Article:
TribLIVE

| News

 
Larger text Larger text Smaller text Smaller text | Order Photo Reprints

Foxley Farm returns to its roots

Email Newsletters

Click here to sign up for one of our email newsletters.

Daily Photo Galleries

'American Coyotes' Series

Traveling by Jeep, boat and foot, Tribune-Review investigative reporter Carl Prine and photojournalist Justin Merriman covered nearly 2,000 miles over two months along the border with Mexico to report on coyotes — the human traffickers who bring illegal immigrants into the United States. Most are Americans working for money and/or drugs. This series reports how their operations have a major impact on life for residents and the environment along the border — and beyond.

Thursday, Oct. 17, 2013, 12:01 a.m.
 

Foxley Farm owner Maggie Nied said she and her husband, PJ, plan to go “strictly agricultural” with operations at their Ligonier Township farm.

On Tuesday, Ligonier Township planning commission voted to abandon working on a zoning ordinance change that stemmed from the Nieds' desire to use their property to hold weddings and other large events. The farm's occupancy permits allows smaller gatherings for farm-to-table events.

“It was a very good thing because the ordinance that they tried to put together was only going to hurt the last eight farms in Ligonier Township,” said Nied, who cited restrictions on horses and hayrides as one potential problem.

Under the ordinance, large-scale events are not permitted in the residential neighborhood.

In April, township officials were ready to seek a injunction to stop the events, but the sides agreed to allow previously-booked weddings and other events to go on as planned.

An ordinance regarding non-agricultural commercial use had to be created before the Nieds could continue holding such events at their 60-acre farm along Barron Road.

The ordinance had been discussed at several planning commission meetings. The board debated various aspects, including a definitions section and what qualifies as a working farm or accessory farm business.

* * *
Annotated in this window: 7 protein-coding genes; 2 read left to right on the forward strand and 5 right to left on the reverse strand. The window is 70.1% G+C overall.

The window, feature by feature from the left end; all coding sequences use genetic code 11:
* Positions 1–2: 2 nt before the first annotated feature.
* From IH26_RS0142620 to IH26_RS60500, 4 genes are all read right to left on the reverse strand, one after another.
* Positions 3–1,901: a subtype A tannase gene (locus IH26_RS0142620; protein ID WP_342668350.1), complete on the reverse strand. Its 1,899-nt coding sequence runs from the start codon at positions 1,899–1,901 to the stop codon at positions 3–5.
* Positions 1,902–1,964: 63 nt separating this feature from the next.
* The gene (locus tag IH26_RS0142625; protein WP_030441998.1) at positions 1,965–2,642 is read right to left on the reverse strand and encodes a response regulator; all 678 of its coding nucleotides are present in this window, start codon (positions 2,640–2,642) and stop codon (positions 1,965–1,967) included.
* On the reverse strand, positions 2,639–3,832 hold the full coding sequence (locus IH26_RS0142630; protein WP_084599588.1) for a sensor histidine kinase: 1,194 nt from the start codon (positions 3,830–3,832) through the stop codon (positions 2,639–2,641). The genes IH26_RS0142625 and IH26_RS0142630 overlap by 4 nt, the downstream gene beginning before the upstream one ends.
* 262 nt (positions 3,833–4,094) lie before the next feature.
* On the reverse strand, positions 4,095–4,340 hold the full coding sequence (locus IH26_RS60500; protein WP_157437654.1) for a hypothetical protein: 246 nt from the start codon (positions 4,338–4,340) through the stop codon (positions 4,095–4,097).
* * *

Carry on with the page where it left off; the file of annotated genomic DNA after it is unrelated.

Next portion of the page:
According to Maggie Nied, parts of the proposal would not have served the best interests of local farms.

Planning commission member Robert Smithley said at the meeting Tuesday that the board will do no more work on the ordinance unless the supervisors direct them to do so.

Supervisor Tim Komar said the way the ordinance was being written was misdirected.

By going “fully agricultural,” Nied said, she could make three times as much money raising meat goats and pigs than she could with events such as weddings.

But the change “will employ less people in Ligonier and bring less money into Ligonier.”

“It's just sad, because farm-to-table events and activities are igniting growth in small towns like ours, and they are maintaining the beauty of the farms,” Nied said.

Nicole Chynoweth is a staff writer for Trib Total Media.

Subscribe today! Click here for our subscription offers.

 

 

 


Show commenting policy

Most-Read Westmoreland

  1. Jeannette man arrested in city shooting
  2. Last option for former Jeannette Glass site: Pa. Supreme Court
  3. Hole in North Huntingdon dance studio believed to be from car crash
  4. McKeesport man ordered to trial in New Stanton hotel homicide
  5. $200K grant will go toward demolition at Monsour Medical site
  6. Hempfield joins county land bank
  7. Hempfield library programs at risk as funds dip
  8. Kecksburg celebrates its UFO history with annual festival
  9. Traffic detour lifted
  10. Police identify Acme man who died after crash
  11. Fairfield Township resident honored by Loyalhanna Watershed Association